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Daily Archives: December 20, 2007

10 million patacas radio telecommunications cut

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by Sara Farr   

Reduction on taxes and penalties for radio telecommunications will be cut by a staggering 10 million patacas next year, Tong Chi Kin, president of the Executive Council announced yesterday.

Although reduction rates will be reduced by 10 million patacas, adjustments made to the administrative regulation on the rates, penalties and fees applicable to radio communications, and the reduction of such fees will see the government pocket 60 million patacas less next year.

Tong announced the government will reduce amplifier rates from the current of 1,800 pataca to just 720 patacas, a cut of 60 percent, while rates for mobile telecommunications will be reduced by 50 percent from the current monthly rate of 144 patacas to 120 patacas.

Other cuts include a 50 percent reduction on rates for common channels, from the current annual fee of 720 patacas to 360 patacas, private channels from the current 528 patacas to 264 patacas, and the mobile phone station rates will also be cut by 50 percent, from the current 48 patacas to 24 patacas.

 Due to the development of the radio communication sector as well as the MICE industry sector in Macau, and the increasing number of users in these two sectors, the government decided to adjust and reduce radio communication rates and penalties.

Tong added that the government's decision was also due to requests from Macau's fishing sector, for whom the rates were too high.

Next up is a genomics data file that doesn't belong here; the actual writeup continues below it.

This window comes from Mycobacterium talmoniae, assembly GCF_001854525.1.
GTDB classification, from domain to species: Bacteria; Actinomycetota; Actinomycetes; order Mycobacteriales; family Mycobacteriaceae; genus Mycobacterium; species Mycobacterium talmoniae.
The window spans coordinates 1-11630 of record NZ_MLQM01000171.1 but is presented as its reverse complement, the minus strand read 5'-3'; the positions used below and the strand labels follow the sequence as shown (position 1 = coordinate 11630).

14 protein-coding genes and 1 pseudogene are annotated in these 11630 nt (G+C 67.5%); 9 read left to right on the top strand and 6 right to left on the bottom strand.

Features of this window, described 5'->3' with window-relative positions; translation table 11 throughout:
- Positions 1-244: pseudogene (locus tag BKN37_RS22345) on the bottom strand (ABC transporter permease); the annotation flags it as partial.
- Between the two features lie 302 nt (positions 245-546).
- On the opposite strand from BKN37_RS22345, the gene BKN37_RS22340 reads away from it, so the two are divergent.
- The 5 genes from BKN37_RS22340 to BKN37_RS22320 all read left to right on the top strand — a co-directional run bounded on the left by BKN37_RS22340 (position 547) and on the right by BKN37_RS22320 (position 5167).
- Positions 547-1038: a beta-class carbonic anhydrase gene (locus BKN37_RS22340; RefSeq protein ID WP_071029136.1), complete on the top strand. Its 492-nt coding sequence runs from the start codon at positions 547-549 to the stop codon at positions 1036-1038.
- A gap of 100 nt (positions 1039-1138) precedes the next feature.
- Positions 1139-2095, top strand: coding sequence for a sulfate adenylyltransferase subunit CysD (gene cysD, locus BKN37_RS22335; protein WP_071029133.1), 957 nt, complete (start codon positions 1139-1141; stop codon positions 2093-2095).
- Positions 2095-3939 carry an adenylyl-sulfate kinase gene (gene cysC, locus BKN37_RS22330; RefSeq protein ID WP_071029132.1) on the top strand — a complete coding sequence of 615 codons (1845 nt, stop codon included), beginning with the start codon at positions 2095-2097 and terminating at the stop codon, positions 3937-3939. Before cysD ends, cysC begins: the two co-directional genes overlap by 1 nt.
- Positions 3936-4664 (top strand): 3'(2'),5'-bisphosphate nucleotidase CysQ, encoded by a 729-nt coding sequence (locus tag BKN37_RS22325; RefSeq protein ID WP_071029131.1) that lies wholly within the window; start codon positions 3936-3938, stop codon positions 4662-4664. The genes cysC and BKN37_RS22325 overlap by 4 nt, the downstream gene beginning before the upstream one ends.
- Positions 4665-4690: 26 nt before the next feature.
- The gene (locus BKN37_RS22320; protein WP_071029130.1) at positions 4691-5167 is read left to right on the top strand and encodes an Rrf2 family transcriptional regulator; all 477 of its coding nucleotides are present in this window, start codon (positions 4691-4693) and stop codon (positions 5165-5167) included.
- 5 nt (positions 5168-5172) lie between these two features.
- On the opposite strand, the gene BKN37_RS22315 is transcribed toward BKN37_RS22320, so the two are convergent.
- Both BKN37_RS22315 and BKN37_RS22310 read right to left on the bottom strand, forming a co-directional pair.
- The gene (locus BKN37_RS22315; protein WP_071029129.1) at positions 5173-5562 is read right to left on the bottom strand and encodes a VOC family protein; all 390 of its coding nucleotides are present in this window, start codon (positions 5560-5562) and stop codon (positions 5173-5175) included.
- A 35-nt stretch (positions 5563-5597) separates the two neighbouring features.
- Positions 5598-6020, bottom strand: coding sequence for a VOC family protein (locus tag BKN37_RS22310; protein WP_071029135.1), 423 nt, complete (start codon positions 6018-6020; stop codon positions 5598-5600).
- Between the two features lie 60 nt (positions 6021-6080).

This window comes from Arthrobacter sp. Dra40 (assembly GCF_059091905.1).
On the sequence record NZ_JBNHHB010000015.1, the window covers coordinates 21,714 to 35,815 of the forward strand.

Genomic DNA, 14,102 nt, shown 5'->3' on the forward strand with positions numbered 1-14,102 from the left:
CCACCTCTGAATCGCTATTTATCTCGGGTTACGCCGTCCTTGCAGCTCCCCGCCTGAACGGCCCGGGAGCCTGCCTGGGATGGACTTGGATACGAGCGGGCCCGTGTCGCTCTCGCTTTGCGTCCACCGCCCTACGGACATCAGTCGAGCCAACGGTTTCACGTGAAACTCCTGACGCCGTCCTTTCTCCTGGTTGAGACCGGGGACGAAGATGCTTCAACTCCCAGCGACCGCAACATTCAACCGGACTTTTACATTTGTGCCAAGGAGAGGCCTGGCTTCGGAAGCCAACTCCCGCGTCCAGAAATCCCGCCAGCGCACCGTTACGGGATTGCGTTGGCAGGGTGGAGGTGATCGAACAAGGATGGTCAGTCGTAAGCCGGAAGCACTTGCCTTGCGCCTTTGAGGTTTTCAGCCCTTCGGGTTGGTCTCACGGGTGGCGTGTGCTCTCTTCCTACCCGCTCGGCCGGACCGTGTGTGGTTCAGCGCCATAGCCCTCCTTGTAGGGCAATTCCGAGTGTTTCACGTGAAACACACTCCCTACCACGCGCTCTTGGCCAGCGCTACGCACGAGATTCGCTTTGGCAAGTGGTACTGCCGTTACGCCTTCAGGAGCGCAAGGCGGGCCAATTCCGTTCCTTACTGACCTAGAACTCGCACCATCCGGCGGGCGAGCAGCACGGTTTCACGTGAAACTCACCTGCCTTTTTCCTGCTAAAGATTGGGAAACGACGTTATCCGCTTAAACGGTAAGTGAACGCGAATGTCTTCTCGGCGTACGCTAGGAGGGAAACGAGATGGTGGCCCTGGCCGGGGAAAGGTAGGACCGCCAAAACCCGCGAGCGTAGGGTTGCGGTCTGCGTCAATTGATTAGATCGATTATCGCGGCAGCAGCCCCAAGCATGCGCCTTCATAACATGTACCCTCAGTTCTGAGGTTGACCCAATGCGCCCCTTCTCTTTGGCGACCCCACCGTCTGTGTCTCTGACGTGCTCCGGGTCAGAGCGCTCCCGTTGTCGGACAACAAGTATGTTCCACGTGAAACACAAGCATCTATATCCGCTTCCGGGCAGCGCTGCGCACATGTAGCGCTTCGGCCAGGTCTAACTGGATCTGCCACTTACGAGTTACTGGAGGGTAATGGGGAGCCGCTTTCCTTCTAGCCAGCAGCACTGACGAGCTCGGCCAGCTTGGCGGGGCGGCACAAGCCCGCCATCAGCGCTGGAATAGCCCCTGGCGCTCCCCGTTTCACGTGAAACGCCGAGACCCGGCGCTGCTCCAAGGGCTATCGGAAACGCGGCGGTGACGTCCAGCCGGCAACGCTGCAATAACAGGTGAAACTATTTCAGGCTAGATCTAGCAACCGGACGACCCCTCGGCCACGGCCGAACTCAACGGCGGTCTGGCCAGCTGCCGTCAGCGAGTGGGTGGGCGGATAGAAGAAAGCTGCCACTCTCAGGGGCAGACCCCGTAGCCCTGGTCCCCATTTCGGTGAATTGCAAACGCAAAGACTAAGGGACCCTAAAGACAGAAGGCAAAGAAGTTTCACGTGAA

“So in order to respond to the fishing sector's needs, this administrative regulation was created, allowing for the adjustment of the rates and penalties and fees of radio telecommunications service,” Tong said.

The aim of the rates cut will be published in the near future, a statement released by Telecommunications Regulation Bureau (DSRT) said.

US Senate approves 70 billion dollars in war funds

The US Senate late Tuesday passed a half-trillion dollar budget bill for 2008 that includes 70 billion dollars for the wars in Iraq and Afghanistan, dealing a major victory to President George W. Bush.

The Senate voted 70-25 to approve the catch-all budget bill, passed late Monday by the House of Representatives, but added extra war funds after the House version included 31 billion dollars solely for US-led efforts in Afghanistan but none for Iraq.

The version passed by the Senate does not include any of the restrictions that Democrats hoped to pin on the release of war funds, such as linking them to a withdrawal date for US troops.

Amid deep differences with the Congress over the Iraq war, the White House had threatened to veto the entire spending bill if it contained no funding for Iraq.

Democrats, who took over the US Congress in November 2006 elections fueled by anger at the war in Iraq, have tried without success to use their power of the purse to impose a timetable for withdrawal from the strife-torn country where nearly 4,000 US troops have died since the March 2003 invasion.

Democrats reportedly also gave up several billion dollars' worth of other budget demands rejected by Bush, in order to see the spending measure passed before the year-end recess.